ICOMOS Ireland-UK Meeting – April 2022

Date: Friday 8 to Sunday 10 April 2022

Venue: Galeri Theatre, Victoria Dock, Caernarfon

ICOMOS UK and ICOMOS Ireland are arranging to hold a joint meeting for members in Wales during 9-10 April 2022. Saturday will be a morning conference with papers on current issues from each group followed by a walking tour of Caernarfon Castle and Town Walls. A conference dinner is arranged for the evening. The second day will be a tour by coach of the most recently inscribed UK World Heritage Site – The Slate Landscape of North-West Wales – to view some of the quarries and associated vernacular buildings. A conference fee will cover attendance, teas/coffees/lunch and dinner on Saturday as well as coach transport around the slate landscape. 

As numbers are limited to 50 overall to accommodate coach transport, ICOMOS UK is setting up an Eventbrite booking system for the conference on a first come first served basis. This circular is to alert members to hold the dates, if interested, and to look out for the booking system when it launches. 

We are advised to book our own accommodation in Bangor which is a short bus ride away from the conference centre in Caernarfon. It is assumed that members would opt to take the boat from Dublin to Holyhead in the afternoon of Friday 8th connecting to Bangor by train and returning on Sunday 10th in the evening.  If there are more people than places it would be possible to join by taking a car – perhaps on a shared basis.

Dip into the website to whet your appetite – http://www.llechi.cymru/

The Slate Landscape of Northwest Wales illustrates the transformation that industrial slate quarrying and mining brought about in the traditional rural environment of the mountains and valleys of the Snowdon massif. The territory, extending from mountain-top to sea-coast, presented opportunities and constraints that were used and challenged by the large-scale industrial processes, which reshaped the agricultural landscape into an industrial centre for slate production during the Industrial Revolution (1780-1914). The components encompass relict quarries and mines, archaeological sites related to slate industrial processing, historical settlements, both living and relict, historic gardens and grand country houses, ports, harbours and quays, as well as railway and road systems illustrating the functional and social linkages of the slate industrial landscape.

Annual Maura Shaffrey Memorial Lecture 2021

The 23rd Annual Maura Shaffrey Memorial Lecture was held on Thursday, 18th October 2021 at 6:30pm.

The lecture, Cultural Heritage: A Missing Link in Climate Action: Post COP26 – Has the Gap been filled? was delivered by Andrew Potts, with a response from Senator Alice-Mary Higgins.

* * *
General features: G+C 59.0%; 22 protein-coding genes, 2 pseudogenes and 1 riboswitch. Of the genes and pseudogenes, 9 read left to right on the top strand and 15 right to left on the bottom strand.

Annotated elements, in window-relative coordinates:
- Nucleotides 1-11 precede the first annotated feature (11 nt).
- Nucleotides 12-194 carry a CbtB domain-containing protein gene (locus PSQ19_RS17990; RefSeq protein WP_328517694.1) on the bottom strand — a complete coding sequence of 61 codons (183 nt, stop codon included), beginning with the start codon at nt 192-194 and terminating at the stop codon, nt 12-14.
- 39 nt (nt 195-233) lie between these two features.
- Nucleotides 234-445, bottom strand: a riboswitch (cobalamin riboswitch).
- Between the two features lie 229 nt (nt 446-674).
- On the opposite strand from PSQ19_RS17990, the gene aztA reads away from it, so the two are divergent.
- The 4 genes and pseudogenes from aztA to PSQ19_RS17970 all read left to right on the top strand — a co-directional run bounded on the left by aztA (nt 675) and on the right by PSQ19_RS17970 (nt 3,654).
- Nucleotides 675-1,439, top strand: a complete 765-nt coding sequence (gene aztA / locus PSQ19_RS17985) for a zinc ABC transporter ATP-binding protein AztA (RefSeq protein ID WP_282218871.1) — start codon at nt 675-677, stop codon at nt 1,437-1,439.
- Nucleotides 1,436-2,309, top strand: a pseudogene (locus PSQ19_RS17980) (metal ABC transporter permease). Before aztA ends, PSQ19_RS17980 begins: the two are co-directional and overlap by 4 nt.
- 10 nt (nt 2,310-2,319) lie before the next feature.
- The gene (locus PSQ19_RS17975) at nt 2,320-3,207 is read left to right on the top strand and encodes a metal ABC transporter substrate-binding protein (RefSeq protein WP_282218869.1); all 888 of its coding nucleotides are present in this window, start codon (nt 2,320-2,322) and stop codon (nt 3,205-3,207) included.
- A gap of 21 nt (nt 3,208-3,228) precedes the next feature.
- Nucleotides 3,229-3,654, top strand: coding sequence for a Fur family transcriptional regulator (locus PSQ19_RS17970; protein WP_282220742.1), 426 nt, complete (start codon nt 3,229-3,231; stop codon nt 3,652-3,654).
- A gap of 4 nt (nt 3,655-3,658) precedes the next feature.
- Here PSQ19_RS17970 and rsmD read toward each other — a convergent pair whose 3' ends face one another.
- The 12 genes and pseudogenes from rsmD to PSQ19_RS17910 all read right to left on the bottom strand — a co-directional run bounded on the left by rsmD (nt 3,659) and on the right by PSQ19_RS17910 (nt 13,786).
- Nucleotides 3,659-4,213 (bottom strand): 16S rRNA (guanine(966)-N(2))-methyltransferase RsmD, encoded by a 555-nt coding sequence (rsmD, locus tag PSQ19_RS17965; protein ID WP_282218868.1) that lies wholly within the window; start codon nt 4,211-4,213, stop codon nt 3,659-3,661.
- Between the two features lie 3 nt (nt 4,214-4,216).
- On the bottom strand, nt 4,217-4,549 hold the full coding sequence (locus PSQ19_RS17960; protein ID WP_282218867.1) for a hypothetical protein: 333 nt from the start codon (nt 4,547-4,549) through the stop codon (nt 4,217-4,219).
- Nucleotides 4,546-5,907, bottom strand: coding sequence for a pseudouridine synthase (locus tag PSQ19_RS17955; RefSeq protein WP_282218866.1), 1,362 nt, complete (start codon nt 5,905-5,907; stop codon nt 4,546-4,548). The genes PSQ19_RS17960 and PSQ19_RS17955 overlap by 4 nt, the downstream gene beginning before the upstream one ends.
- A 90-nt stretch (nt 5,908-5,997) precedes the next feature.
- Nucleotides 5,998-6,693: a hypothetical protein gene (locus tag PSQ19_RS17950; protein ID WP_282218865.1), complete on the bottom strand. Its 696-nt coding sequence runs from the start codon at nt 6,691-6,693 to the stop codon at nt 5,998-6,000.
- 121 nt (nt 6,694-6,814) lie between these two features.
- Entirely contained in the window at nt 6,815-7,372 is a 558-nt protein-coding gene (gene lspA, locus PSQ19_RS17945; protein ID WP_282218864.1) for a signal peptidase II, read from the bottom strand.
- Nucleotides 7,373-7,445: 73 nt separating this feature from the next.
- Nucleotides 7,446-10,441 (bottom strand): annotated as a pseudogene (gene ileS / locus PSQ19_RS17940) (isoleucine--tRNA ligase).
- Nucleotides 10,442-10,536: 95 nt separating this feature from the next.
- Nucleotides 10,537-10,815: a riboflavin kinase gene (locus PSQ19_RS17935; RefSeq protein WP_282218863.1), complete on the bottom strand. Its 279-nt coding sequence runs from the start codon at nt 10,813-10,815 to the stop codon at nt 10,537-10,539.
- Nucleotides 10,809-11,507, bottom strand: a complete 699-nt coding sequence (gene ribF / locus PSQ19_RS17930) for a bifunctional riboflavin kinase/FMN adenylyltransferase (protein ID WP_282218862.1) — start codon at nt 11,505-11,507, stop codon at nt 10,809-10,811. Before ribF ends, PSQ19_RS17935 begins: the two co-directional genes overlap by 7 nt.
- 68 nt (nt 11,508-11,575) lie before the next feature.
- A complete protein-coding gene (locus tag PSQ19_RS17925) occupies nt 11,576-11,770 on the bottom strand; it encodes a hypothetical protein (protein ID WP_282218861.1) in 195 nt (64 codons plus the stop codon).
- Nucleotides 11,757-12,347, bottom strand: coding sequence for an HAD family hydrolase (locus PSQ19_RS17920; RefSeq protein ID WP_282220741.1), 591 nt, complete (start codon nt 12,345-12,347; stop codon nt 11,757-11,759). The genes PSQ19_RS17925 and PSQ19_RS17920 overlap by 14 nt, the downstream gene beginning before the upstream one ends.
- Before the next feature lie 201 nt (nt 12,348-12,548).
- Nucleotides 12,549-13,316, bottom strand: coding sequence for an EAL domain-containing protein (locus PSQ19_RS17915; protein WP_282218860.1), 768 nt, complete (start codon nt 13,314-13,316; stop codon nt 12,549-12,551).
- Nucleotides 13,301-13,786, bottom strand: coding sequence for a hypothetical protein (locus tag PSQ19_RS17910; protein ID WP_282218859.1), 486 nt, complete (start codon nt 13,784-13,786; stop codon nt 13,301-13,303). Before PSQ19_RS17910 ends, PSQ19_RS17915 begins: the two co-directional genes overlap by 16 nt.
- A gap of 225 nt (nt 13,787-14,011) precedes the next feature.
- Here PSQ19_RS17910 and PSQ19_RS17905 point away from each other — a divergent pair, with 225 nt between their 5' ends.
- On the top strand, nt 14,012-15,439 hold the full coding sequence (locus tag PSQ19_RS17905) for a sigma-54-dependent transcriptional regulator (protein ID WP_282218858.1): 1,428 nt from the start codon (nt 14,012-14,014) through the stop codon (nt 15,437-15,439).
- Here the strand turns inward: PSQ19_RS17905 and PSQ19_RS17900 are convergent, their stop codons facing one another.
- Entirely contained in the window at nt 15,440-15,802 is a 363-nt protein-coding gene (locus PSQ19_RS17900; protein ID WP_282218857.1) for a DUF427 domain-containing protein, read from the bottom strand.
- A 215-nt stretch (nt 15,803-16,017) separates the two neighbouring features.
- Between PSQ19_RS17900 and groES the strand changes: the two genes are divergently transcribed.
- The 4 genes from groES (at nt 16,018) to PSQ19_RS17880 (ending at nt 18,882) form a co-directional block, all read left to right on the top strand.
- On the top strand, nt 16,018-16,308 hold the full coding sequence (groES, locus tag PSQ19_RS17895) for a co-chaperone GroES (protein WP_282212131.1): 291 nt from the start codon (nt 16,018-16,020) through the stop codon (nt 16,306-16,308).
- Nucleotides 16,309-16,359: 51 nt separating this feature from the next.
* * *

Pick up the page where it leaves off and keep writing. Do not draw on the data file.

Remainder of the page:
A recording of this lecture can be found here.

The lecture was followed by a workshop with Andrew Potts, Will Megarry, and others. The workshop was organised as part of an ongoing series of Climate Conversation Workshops. The Workshop explored the relevant action and application of cultural heritage in supporting national and international objectives for net-zero carbon, just transition, and circular concepts.

Themes addressed in the workshop included:

  • Intelligent strategies for reuse and adaptation;
  • resilient cities/towns/villages;
  • vernacular and intangible cultural heritage

Recordings of all workshops held as part of this series can be viewed here

Both events were generously supported by the Heritage Council.

Andrew Potts
Andrew Potts coordinates the Secretariat of the Climate Heritage Network on behalf of ICOMOS, which hosts the Secretariat. The Climate Heritage Networks links organisations around the world that share a commitment to the role arts, culture and heritage can play in tackling the climate emergency. 

Andrew formerly coordinated the ICOMOS Climate Change and Heritage Working Group (CCHWG). In 2019 the CCHWG released its report The Future of Our Pasts: Engaging Cultural Heritage in Climate Action. The Future of Our Pasts Report scoped hundreds of ways in which cultural heritage can drive transformative climate action and catalogued the myriad impacts climate change is having on every type of heritage.

Andrew holds a legal degree from Indiana University in the United States. He previously served as Associate General Counsel of the US National Trust for Historic Preservation and received its National Trust’s John H. Chafee Trustees Award for Outstanding Achievement in Public Policy. He also previously served as ICOMOS Focal Point for the UN Sustainable Development Goals.